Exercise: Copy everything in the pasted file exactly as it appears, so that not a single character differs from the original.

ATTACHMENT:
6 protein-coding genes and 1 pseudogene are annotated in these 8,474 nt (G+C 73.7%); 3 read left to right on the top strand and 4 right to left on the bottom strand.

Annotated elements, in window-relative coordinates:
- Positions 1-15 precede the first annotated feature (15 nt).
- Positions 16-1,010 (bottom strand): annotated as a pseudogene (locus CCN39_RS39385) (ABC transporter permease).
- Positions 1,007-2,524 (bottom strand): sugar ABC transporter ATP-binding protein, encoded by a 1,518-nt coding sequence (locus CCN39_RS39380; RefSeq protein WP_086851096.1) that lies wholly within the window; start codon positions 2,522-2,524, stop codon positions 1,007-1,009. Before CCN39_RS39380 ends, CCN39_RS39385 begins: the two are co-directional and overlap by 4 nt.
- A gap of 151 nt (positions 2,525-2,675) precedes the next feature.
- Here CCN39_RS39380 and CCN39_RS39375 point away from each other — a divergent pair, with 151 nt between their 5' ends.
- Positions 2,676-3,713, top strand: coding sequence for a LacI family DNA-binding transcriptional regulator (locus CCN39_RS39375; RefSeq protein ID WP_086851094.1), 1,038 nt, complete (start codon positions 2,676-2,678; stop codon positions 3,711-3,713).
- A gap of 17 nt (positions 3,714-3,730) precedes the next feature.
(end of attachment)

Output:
6 protein-coding genes and 1 pseudogene are annotated in these 8,474 nt (G+C 73.7%); 3 read left to right on the top strand and 4 right to left on the bottom strand.

Annotated elements, in window-relative coordinates:
- Positions 1-15 precede the first annotated feature (15 nt).
- Positions 16-1,010 (bottom strand): annotated as a pseudogene (locus CCN39_RS39385) (ABC transporter permease).
- Positions 1,007-2,524 (bottom strand): sugar ABC transporter ATP-binding protein, encoded by a 1,518-nt coding sequence (locus CCN39_RS39380; RefSeq protein WP_086851096.1) that lies wholly within the window; start codon positions 2,522-2,524, stop codon positions 1,007-1,009. Before CCN39_RS39380 ends, CCN39_RS39385 begins: the two are co-directional and overlap by 4 nt.
- A gap of 151 nt (positions 2,525-2,675) precedes the next feature.
- Here CCN39_RS39380 and CCN39_RS39375 point away from each other — a divergent pair, with 151 nt between their 5' ends.
- Positions 2,676-3,713, top strand: coding sequence for a LacI family DNA-binding transcriptional regulator (locus CCN39_RS39375; RefSeq protein ID WP_086851094.1), 1,038 nt, complete (start codon positions 2,676-2,678; stop codon positions 3,711-3,713).
- A gap of 17 nt (positions 3,714-3,730) precedes the next feature.